Although more recently it’s been turned into a sort of supernatural chastity belt protecting teenage girls from the hunky guys they love, vampirism always served as a deeply erotic foundation for horror stories. Movies capitalizing on this are too numerous to count, but from Jess Franco’s Vampyros Lesbos to Francis Ford Coppola’s Dracula adaptation to, Xan Cassavetes’ Kiss of the Damned, the standouts among them have always infused the curse of becoming an immortal bloodsucker with a humanity and a romanticism that makes it resonate, even if it’s ultimately only in audiences’ loins.
Although it’s destined to draw comparisons to Stephenie Meyer’s Twilight saga, Cassavetes’ film is a significantly more mature – and sexy – take on vampire romance, approaching its subject with sophistication and sensuality even as it indulges in gore and terror that’s as metaphorical as it is visceral.
Josephine de la Baume (One Day) plays Djuna, a reclusive vampire who lives in a remote mansion and ventures into the human world only to rent classic movies at a nearby video store. After a chance encounter with Paolo (Milo Ventimiglia), Djuna finds herself tempted by the possibility of romance, but fears the harm she’ll eventually do to her mortal companion. Before she can either reject or kill Paolo, he willingly submits to being “converted,” and the pair quickly fall into a monogamous relationship: she introduces him to her nocturnal lifestyle, and he rekindles her long-thought-lost ability to love.
But when Djuna’s estranged sister Mimi (Roxane Mesquida) turns up needing a place to stay, the couple finds not only their relationship tested, but their very existence. Leaving a trail of bodies in her wake, Mimi preys indiscriminantly on humans and vampires alike in order to satisfy her sinister desires, causing problems which threaten to expose their community’s secrets to the larger world.
Arthouse horror’s often existential approach to genre conventions can be a tedious viewing experience – especially when, for example, a film focuses more on the ennui of immortality than the inextricable sexuality of vampirism. Cassavetes dresses up her introspection in just enough sleaze – the great, Franco-esque 1970s European kind – that Kiss of the Damned never falls prey to its own self-seriousness. de la Baume and Mesquida are sizzling beauties who frequently wear provocative outfits, and even more frequently find themselves in various states of undress. Moreover, the conversion (or just consumption) process is almost always visually synonymous with sex; Paolo’s consummation scene with Djuna achieves a level of erotica that few in recent memory have succeeded.
That said, its narrative complexity is nominal at best. The exploration of a romance, interrupted by a misbehaving sibling (or friend or colleague, et al) is nothing new, and Mimi’s character is far too conspicuously mischievous for anyone to give her as much freedom as she indulges in – especially in a community whose priority is secrecy. And while there’s something genuinely beautiful about Paolo’s unwavering commitment to Djuna, a climactic story choice not only undercuts the fidelity of their relationship, but makes almost no sense except as a catalyst for the final events in the film. That I kept hoping for an explanation was a testament to the careful and compelling rendering of the characters by de la Baume and Ventimiglia, but that one never came seemed to underscore Cassavetes’ prioritization of atmosphere over plotting or consistent characterization.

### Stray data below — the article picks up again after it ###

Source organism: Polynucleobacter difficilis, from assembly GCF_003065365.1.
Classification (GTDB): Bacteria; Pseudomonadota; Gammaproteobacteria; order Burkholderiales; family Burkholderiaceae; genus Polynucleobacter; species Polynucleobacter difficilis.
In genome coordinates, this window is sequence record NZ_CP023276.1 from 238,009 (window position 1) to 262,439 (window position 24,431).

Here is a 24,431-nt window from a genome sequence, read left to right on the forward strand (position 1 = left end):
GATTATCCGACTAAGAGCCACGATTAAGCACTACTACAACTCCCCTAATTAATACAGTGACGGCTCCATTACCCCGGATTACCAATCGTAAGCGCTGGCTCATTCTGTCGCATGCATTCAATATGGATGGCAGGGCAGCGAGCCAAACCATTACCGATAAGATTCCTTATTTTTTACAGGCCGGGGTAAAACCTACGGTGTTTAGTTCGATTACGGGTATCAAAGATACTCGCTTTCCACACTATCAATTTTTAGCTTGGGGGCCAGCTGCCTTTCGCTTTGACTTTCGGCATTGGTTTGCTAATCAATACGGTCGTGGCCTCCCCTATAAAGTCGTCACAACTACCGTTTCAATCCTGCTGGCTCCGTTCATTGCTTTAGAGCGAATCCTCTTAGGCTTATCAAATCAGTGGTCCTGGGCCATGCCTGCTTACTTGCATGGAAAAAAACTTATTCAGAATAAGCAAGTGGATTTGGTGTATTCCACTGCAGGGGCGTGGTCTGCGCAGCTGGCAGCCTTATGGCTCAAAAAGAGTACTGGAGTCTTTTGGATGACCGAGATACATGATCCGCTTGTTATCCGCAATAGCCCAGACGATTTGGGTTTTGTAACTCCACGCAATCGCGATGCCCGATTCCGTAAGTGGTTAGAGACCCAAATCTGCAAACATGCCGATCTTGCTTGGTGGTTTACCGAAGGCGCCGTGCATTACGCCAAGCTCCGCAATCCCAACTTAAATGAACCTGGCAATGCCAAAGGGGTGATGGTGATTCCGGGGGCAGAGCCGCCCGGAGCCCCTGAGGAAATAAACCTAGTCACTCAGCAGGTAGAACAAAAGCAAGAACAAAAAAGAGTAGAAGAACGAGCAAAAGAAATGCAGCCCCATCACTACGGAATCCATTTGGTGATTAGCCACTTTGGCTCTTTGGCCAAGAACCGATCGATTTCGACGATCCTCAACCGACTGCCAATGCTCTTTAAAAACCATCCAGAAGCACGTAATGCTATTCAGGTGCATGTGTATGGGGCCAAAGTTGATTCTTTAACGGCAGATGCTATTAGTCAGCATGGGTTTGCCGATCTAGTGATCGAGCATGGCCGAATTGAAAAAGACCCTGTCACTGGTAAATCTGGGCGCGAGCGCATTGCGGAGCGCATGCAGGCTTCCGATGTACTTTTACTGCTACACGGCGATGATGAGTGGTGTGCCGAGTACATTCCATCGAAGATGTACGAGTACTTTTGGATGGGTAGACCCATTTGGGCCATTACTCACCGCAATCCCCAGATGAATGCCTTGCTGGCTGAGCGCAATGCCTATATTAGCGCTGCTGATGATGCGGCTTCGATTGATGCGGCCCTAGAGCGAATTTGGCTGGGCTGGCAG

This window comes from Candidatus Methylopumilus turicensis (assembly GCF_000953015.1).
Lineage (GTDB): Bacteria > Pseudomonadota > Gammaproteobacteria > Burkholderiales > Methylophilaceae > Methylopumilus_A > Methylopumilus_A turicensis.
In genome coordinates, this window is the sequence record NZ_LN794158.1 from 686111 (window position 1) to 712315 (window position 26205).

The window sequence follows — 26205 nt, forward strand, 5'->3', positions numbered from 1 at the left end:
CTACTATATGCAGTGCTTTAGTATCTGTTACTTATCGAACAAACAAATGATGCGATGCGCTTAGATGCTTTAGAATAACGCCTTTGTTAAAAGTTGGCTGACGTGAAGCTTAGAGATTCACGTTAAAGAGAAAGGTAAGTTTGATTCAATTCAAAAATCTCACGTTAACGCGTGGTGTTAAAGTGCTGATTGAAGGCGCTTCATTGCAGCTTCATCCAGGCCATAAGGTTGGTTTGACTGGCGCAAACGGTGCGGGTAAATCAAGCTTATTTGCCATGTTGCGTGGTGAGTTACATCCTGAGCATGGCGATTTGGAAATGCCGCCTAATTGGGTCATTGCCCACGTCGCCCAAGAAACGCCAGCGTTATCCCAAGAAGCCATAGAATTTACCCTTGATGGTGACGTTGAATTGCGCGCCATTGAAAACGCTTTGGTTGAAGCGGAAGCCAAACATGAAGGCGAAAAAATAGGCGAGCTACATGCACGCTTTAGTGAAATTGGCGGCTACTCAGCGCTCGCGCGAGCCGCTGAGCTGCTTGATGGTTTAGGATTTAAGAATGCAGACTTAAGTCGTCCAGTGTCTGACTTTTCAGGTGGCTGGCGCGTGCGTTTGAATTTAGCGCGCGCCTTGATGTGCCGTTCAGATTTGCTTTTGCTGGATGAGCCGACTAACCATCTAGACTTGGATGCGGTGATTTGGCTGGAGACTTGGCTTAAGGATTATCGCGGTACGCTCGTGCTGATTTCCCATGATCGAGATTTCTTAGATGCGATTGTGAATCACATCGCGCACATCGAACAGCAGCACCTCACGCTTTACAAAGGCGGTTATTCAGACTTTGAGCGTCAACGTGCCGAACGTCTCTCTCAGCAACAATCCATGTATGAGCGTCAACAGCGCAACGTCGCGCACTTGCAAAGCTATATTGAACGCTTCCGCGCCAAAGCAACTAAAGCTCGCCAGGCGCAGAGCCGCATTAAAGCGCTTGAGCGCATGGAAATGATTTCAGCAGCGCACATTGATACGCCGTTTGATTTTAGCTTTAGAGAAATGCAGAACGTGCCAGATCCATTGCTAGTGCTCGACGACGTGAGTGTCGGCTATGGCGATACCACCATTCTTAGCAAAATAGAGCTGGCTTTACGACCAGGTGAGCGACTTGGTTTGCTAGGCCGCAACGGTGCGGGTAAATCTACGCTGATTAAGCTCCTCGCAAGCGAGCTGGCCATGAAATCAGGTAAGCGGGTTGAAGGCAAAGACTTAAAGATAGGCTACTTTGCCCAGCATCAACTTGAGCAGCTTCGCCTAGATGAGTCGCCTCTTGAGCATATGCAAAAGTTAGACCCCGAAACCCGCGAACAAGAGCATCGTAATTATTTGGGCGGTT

Further, Cassavetes’ conception of the vampires’ secret society as a cadre of privileged intellectuals and artists offers an interesting opportunity for a discussion about the ongoing relationship between humans and their immortal counterparts, but the actual conversation occurs too literally and too on-the-nose to be anything but an explicit acknowledgment of the film’s ideas. Her characterization of some of the main figures within that world – particularly Xenia, the actress whose success affords her companions their luxurious lifestyles — is so specific that it eventually becomes reductive. It seems unlikely that after centuries of careful discretion, Xenia’s narcissism would be so overpowering that she would endanger herself and her world when a known troublemaker like Mimi introduced her to someone she claimed was the actress’ “Number One fan.”
Ultimately, however, there’s plenty to enjoy in the film, from its succession of nubile, scantily-clad women to a love story which is actually quite poignant. While Mesquida’s performance is uneven (and Riley Keough’s cameo as Xenia’s fan is outright awful), Ventimiglia contributes a stillness and confidence that evidences the maturation of his leading man bona fides, and de la Baume is a real discovery whose talents deserve nurturing. Straddling the line between arthouse perversion and populist sleaze, actorly vamping and earnest romanticism, Cassavetes’ film accomplishes just enough with its sweep that it almost covers what’s missing. As an elevated genre piece or prurient arthouse tableau, Kiss of the Damned offers a sexy and yet sobering portrait of how to survive eternity, while keeping audiences intrigued about what its director does, if not for forever, then at least for a few more years.